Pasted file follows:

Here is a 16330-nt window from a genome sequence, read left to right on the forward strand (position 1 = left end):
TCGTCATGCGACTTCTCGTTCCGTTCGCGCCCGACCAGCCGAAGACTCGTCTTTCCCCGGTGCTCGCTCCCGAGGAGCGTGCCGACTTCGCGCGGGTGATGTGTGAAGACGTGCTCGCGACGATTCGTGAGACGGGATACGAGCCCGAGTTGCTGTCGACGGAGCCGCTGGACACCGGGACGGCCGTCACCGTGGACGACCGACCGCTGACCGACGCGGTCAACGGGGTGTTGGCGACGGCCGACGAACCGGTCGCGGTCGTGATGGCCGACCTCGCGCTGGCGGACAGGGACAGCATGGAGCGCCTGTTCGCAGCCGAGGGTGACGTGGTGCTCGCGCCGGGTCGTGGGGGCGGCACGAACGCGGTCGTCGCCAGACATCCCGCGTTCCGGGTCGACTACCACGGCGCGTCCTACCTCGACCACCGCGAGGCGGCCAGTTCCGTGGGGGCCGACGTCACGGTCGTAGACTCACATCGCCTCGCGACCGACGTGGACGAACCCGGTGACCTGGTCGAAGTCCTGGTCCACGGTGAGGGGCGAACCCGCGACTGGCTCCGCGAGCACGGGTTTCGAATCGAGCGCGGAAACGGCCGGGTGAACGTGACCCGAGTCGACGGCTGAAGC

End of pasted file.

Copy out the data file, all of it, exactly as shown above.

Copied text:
Here is a 16330-nt window from a genome sequence, read left to right on the forward strand (position 1 = left end):
TCGTCATGCGACTTCTCGTTCCGTTCGCGCCCGACCAGCCGAAGACTCGTCTTTCCCCGGTGCTCGCTCCCGAGGAGCGTGCCGACTTCGCGCGGGTGATGTGTGAAGACGTGCTCGCGACGATTCGTGAGACGGGATACGAGCCCGAGTTGCTGTCGACGGAGCCGCTGGACACCGGGACGGCCGTCACCGTGGACGACCGACCGCTGACCGACGCGGTCAACGGGGTGTTGGCGACGGCCGACGAACCGGTCGCGGTCGTGATGGCCGACCTCGCGCTGGCGGACAGGGACAGCATGGAGCGCCTGTTCGCAGCCGAGGGTGACGTGGTGCTCGCGCCGGGTCGTGGGGGCGGCACGAACGCGGTCGTCGCCAGACATCCCGCGTTCCGGGTCGACTACCACGGCGCGTCCTACCTCGACCACCGCGAGGCGGCCAGTTCCGTGGGGGCCGACGTCACGGTCGTAGACTCACATCGCCTCGCGACCGACGTGGACGAACCCGGTGACCTGGTCGAAGTCCTGGTCCACGGTGAGGGGCGAACCCGCGACTGGCTCCGCGAGCACGGGTTTCGAATCGAGCGCGGAAACGGCCGGGTGAACGTGACCCGAGTCGACGGCTGAAGC